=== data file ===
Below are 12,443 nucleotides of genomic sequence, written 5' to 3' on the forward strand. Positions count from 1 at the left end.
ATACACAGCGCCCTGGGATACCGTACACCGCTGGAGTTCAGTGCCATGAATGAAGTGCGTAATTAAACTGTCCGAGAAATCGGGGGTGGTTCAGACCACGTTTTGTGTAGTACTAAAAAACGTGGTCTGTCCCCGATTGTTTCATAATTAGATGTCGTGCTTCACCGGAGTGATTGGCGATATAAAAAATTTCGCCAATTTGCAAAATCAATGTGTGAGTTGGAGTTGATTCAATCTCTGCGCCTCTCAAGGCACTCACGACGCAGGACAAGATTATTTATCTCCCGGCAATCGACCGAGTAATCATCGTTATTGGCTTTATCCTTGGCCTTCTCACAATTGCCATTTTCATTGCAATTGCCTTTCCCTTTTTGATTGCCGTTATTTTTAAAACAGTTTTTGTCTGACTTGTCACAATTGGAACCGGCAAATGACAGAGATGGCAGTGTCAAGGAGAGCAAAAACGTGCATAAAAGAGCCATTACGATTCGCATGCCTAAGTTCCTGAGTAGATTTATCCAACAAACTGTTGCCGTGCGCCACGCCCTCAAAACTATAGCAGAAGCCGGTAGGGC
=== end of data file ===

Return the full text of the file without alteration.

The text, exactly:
Below are 12,443 nucleotides of genomic sequence, written 5' to 3' on the forward strand. Positions count from 1 at the left end.
ATACACAGCGCCCTGGGATACCGTACACCGCTGGAGTTCAGTGCCATGAATGAAGTGCGTAATTAAACTGTCCGAGAAATCGGGGGTGGTTCAGACCACGTTTTGTGTAGTACTAAAAAACGTGGTCTGTCCCCGATTGTTTCATAATTAGATGTCGTGCTTCACCGGAGTGATTGGCGATATAAAAAATTTCGCCAATTTGCAAAATCAATGTGTGAGTTGGAGTTGATTCAATCTCTGCGCCTCTCAAGGCACTCACGACGCAGGACAAGATTATTTATCTCCCGGCAATCGACCGAGTAATCATCGTTATTGGCTTTATCCTTGGCCTTCTCACAATTGCCATTTTCATTGCAATTGCCTTTCCCTTTTTGATTGCCGTTATTTTTAAAACAGTTTTTGTCTGACTTGTCACAATTGGAACCGGCAAATGACAGAGATGGCAGTGTCAAGGAGAGCAAAAACGTGCATAAAAGAGCCATTACGATTCGCATGCCTAAGTTCCTGAGTAGATTTATCCAACAAACTGTTGCCGTGCGCCACGCCCTCAAAACTATAGCAGAAGCCGGTAGGGC